THE HUTCHINSON REPORT: Many still believe 9/11 attacks weren’t real

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By Earl Ofari Hutchinson

Contributing Columnist

When a Republican presidential candidate recently called the Sept. 11, 2001, terrorist attack “a false flag” operation, it ignited a storm of protest. There were loud calls for Fox News and Republican presidential candidates to denounce his charge. 

The candidate predictably denied he made the remark that the 9/11 attack was a conspiracy. An audio tape of his interview, though, confirmed that he did indeed make the claim.

The irony is that despite the blowback he got from the charge, he is hardly another crackpot case claiming the 9/11 attack was part of some insidious conspiracy and that the truth about that alleged conspiracy has never been told. Polls on the 20th anniversary of the attack found that millions of Americans still fervently believed that the 9/11 terror attacks were part of a well-conceived, well-planned, diabolical staged act. Various polls since the 20th anniversary polls have consistently shown that anywhere from one-third to one-half of Americans think the attacks were staged, that the government knew about it beforehand or that it was part of a plot to impose martial law on the country. Those are just the more commonplace conspiracy theories. Some are far more bizarre.

The disbelief that 9/11 was the ghoulish handiwork of anti-American, hate-filled, foreign terrorists has been fed by a loud and pesky pack of professional conspiracy theorists who perennially see a sinister government hand behind any and every assassination, terror attack and even a natural disaster.

The 9/11 attack is the jewel in the crown for the conspiracy nuts. They’ve managed to convince themselves that the carnage was part of a Machiavellian plot by a parade of the usual suspects — George W. Bush, the GOP, the CIA, the FBI, and the Department of Justice — to wipe out civil liberties, impose a national security state, create a pretext for the quagmires in Afghanistan and Iraq, terrorize the American people and strengthen the hand of the pro-Israel lobby in U.S. politics.

Some of the more whacked-out theorists with an anti-Semitic bent even claim that the terror attack was part of a decades-old web of intrigue woven by international Jewish groups to dominate global politics.

That is easy to understand. The American woods swarm with groups that fervently believe that government, corporate or international Zionist groups busily hatch secret plots and concoct hidden plans to wreak havoc on their lives. 

The Manchurian Candidate idea, popularized in books and countless movies and TV shows, has firmly implanted the notion that shadowy government groups routinely topple foreign governments, assassinate government leaders and brainwash operatives to do dirty deeds.

There are two other undeniable reasons that 9/11 conspiracy theories have so easily infected the popular imagination. Government agencies, such as the FBI, the CIA, and Army intelligence, with the connivance of presidents, have often played fast and loose with the law and the rules of democracy. They have spied on, harassed and jailed thousands of Americans, from Communists to anti-war activists.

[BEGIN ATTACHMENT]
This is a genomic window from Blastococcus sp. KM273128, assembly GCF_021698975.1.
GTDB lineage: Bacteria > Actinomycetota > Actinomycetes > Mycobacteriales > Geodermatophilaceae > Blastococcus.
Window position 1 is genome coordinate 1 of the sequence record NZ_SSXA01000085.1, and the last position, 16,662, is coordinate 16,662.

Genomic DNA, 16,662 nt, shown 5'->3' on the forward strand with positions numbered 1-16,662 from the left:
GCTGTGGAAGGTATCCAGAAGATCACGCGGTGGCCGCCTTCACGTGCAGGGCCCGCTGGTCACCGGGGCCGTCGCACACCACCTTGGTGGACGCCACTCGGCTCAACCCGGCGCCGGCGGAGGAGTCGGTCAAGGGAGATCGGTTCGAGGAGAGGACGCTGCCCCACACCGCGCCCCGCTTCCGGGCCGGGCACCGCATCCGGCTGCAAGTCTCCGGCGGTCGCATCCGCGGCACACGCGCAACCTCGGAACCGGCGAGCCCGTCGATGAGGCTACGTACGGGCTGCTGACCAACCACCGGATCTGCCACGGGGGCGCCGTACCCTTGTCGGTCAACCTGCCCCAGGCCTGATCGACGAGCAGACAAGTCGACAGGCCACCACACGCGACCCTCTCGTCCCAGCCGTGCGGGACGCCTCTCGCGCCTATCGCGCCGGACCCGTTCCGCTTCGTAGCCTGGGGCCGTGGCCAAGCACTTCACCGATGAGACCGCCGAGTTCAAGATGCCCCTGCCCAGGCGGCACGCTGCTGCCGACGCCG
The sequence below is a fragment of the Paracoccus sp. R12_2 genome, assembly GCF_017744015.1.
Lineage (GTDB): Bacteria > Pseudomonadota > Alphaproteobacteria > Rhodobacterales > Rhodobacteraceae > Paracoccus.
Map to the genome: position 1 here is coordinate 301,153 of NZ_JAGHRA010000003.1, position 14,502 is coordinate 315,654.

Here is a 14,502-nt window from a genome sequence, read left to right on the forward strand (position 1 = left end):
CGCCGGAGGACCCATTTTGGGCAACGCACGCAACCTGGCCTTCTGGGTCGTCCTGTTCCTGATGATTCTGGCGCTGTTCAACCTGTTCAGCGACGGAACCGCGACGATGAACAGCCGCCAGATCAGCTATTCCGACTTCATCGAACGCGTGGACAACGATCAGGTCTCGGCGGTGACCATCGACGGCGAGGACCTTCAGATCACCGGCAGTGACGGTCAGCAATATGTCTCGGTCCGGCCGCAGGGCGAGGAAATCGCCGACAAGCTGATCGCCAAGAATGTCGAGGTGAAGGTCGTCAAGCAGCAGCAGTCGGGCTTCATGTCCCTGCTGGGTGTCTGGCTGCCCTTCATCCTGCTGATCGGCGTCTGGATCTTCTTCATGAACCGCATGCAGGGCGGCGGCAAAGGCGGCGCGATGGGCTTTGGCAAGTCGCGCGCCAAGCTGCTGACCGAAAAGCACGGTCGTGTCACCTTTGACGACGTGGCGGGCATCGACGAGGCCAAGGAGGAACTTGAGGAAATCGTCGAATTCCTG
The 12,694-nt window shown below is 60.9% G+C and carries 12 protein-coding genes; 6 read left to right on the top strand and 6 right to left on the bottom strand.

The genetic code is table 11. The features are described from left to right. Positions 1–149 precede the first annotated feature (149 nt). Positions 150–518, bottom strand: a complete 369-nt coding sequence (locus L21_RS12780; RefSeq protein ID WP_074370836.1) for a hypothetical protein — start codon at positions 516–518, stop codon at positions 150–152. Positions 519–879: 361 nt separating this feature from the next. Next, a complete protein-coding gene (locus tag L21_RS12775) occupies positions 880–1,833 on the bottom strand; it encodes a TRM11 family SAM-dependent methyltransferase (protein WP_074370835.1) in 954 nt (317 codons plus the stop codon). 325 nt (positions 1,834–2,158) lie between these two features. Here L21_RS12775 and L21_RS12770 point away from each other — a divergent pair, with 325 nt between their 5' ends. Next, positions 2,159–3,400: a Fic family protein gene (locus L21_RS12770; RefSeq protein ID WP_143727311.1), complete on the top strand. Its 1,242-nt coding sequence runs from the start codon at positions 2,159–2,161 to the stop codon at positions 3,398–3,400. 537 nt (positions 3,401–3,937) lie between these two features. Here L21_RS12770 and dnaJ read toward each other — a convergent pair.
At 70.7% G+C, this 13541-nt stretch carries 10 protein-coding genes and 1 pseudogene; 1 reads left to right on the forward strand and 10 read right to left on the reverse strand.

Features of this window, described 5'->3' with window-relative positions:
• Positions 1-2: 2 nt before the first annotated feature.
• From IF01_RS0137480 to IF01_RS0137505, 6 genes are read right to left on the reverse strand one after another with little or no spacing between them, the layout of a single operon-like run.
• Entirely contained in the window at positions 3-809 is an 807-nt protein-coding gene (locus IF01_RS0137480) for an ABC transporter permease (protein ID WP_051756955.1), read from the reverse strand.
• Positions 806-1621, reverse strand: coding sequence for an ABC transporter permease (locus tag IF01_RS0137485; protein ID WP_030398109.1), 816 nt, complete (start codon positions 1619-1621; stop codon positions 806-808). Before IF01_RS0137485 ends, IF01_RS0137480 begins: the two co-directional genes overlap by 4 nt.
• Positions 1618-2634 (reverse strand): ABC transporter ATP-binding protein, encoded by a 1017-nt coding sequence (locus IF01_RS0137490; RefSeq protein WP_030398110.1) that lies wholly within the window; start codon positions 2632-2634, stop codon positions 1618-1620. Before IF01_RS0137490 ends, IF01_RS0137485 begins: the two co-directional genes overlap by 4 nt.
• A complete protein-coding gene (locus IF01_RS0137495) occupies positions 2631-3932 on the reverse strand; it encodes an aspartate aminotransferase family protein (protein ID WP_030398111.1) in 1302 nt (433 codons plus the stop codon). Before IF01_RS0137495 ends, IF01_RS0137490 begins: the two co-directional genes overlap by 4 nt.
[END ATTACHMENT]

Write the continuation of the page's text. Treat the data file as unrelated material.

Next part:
Conspiracy paranoia got another monster boost with President Donald Trump’s election in 2016 and subsequent defeat in 2020. He has fanned the conspiracy flames on everything from Barack Obama’s alleged foreign birth to the Russians allegedly helping Hillary Clinton in 2016, to the notion that the 2020 presidential election was stolen from him by a vast conspiracy stage managed by the Democrats and the media to oust him.

Trump has doubled down on that by screaming loudly that the multiple state and federal indictments of him are part of a diabolical conspiracy by vicious, vindictive Democrats to get rid of him from the presidential race since as he claims he is the only Republican candidate who can take back the White House in 2024. Millions of his backers, and a majority of Republican voters buy into his fraudulent, self-serving claim.

The mountainous ironclad proof that there was no conspiracy to defeat Trump has not meant a thing to the millions who still say the election was riddled with fraud and Trump really won. Much of this conspiracy paranoia was on horrific display in the Jan. 6, 2021 assault on the Capitol. Polls show that most Republicans and many others buy the Trump conspiracy ballyhoo.

So, as the 22nd anniversary of 9/11 nears, the conspiracy theorists still busily spin their well-worn 9/11 conspiracy myths. They continue to fall on fertile ground again because of government officials’ long and at times disgraceful penchant for covering up and flat-out lying to the public about their misdeeds, conduct and spying. And with Trump further fanning the conspiracy flames, this is more than enough to ensure that 9/11 conspiracy fantasies remain alive and well 22 years later.

Earl Ofari Hutchinson is an author and political analyst. He is the author of the forthcoming “Why the GOP Became a White Supremacist Party” (Middle Passage Press). He also is the host of the weekly Hutchinson Report on KPFK 90.7 FM Los Angeles and the Pacifica Network. 

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